The Malacca and Singapore Straits are a magnet for pirates. 2023 has seen a significant rise in incidents of piracy due to rising traffic passing through the waters. According to ReCAAP ISC, since the beginning of 2023, in the Straits of Malacca and Singapore, 41 incidents were reported between January and June in comparison with 27 incidents during the same period in 2022. Unfortunately, this trend appears to be worsening and, with incidents involving violent attacks, crews are finding themselves exposed to increased risk.

Port of SingaporeThe rise in piracy has been linked to ongoing political instability, the growing demand for goods in the region and an increase in the number of vessels that are navigating the Straits. The islands and waterways in the region also offer the perfect location for pirates to lie in wait for the ideal opportunity to strike and also make them difficult to catch. Ultimately, the rising incidents of piracy can lead to higher costs for shipping operators that are trying to prevent piracy, thus affecting the cost of transporting goods and negatively impacting regional trade. Reliable communications are essential in the mitigation of piracy incidents. Often, shipping companies are forced to install CCTV and other preventative measures on board their vessels that are constantly monitored, so downtime is not an option, and higher bandwidth is required.

With challenges like piracy, crew welfare and operational efficiencies at top of mind for vessel operators of all kinds, the quality of service, or QoS, of the satellite connectivity is integral to their communications and cannot be left uncertain. However, to achieve this, there are many different facets that come together to make a complete satellite offering that can be relied upon at sea. This necessitates a new, multi-layered approach.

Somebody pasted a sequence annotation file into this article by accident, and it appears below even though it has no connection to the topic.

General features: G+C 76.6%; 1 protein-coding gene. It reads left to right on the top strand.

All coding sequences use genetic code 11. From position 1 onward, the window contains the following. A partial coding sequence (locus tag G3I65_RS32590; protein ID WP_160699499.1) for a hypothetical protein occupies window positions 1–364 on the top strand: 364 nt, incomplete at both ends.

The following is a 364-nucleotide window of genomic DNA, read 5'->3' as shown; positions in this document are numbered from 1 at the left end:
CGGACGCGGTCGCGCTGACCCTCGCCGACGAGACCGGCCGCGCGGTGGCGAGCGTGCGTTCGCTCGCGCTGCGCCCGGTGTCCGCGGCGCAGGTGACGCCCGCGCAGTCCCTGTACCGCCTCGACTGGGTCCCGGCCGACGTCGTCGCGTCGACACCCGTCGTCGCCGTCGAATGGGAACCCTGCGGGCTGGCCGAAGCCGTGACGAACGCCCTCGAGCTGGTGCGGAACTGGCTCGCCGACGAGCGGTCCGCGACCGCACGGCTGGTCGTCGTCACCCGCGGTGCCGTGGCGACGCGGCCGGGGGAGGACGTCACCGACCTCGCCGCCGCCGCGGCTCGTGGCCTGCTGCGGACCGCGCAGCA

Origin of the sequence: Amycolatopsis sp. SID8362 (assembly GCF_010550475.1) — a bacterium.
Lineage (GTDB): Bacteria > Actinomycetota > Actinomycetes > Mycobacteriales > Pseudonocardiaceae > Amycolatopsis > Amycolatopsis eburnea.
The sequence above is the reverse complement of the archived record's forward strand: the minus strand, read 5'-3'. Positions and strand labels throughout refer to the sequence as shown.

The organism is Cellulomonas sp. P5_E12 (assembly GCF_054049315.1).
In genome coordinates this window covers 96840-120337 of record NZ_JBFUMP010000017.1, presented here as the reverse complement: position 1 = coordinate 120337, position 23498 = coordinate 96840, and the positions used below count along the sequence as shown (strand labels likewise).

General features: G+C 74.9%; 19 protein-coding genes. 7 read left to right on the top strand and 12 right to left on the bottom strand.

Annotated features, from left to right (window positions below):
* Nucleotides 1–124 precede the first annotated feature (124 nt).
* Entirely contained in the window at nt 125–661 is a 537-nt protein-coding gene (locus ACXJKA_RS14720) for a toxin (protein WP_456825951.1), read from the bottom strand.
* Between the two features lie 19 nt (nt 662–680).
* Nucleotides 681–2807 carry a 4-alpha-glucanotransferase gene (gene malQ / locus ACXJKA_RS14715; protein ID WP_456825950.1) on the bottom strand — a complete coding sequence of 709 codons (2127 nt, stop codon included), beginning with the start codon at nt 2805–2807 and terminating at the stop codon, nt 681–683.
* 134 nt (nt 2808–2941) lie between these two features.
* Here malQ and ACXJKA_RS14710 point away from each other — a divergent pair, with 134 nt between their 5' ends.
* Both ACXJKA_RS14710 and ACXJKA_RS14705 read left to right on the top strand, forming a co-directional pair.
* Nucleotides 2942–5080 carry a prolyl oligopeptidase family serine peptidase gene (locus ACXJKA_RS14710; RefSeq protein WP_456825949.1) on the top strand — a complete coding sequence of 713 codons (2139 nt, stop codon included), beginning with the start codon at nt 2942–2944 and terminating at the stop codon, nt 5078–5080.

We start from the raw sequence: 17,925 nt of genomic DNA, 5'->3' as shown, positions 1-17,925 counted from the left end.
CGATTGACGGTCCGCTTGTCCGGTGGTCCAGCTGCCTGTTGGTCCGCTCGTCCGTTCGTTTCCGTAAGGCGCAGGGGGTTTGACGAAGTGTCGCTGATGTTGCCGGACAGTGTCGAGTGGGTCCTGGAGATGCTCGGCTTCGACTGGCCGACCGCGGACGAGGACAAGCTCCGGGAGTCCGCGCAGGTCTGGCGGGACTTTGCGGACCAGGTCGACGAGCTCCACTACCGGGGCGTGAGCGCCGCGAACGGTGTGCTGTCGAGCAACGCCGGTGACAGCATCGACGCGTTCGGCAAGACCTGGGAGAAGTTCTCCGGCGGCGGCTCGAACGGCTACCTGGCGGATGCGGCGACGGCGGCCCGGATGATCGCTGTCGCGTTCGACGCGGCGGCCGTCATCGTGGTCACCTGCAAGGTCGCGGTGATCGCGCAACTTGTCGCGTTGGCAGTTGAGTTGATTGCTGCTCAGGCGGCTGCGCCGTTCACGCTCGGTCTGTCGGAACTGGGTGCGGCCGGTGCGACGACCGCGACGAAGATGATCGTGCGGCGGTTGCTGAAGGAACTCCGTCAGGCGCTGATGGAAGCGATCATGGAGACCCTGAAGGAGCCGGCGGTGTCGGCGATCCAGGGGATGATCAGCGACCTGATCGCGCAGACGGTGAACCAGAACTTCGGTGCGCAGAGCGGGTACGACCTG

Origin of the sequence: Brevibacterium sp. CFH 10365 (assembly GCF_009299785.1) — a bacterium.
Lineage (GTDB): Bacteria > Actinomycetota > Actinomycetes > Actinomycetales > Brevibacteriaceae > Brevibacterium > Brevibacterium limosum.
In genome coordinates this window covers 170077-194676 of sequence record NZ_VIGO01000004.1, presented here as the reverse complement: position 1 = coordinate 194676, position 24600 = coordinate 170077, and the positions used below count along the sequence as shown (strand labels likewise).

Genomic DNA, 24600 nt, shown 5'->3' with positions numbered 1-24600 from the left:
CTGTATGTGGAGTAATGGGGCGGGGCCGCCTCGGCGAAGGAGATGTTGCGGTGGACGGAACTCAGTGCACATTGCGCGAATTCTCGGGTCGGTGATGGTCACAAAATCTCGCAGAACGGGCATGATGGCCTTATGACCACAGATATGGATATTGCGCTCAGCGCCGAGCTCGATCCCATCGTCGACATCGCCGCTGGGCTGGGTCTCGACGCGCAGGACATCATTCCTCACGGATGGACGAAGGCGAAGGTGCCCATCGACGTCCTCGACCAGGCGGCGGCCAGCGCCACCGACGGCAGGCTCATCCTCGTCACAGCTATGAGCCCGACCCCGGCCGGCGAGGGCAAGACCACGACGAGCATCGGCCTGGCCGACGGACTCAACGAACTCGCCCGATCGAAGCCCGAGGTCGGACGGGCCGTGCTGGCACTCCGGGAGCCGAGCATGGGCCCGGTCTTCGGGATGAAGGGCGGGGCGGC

Layering up on QoS

Vessel operators of all kinds expect an SLA (Service Level Agreement) which ensures data connectivity containing a degree of CIR (Committed Information Rate) that guarantees an optimum level of availability, usually 99 or 99.5%. This defines the proportion of time that the CIR is available. There are other factors to consider such as jitter and round-trip delay. There can be many ships in any region at any one time, and each ship will have different bandwidth demands, but the operators need to ensure that bandwidth is made consistently available to all contracted ships. With so many mission-critical communications converging onboard a vessel, patchy service is unacceptable. Users are also looking for symmetrical service for applications such as videoconferencing and social media uploads. The requirement for fully two-way communications is a growing trend.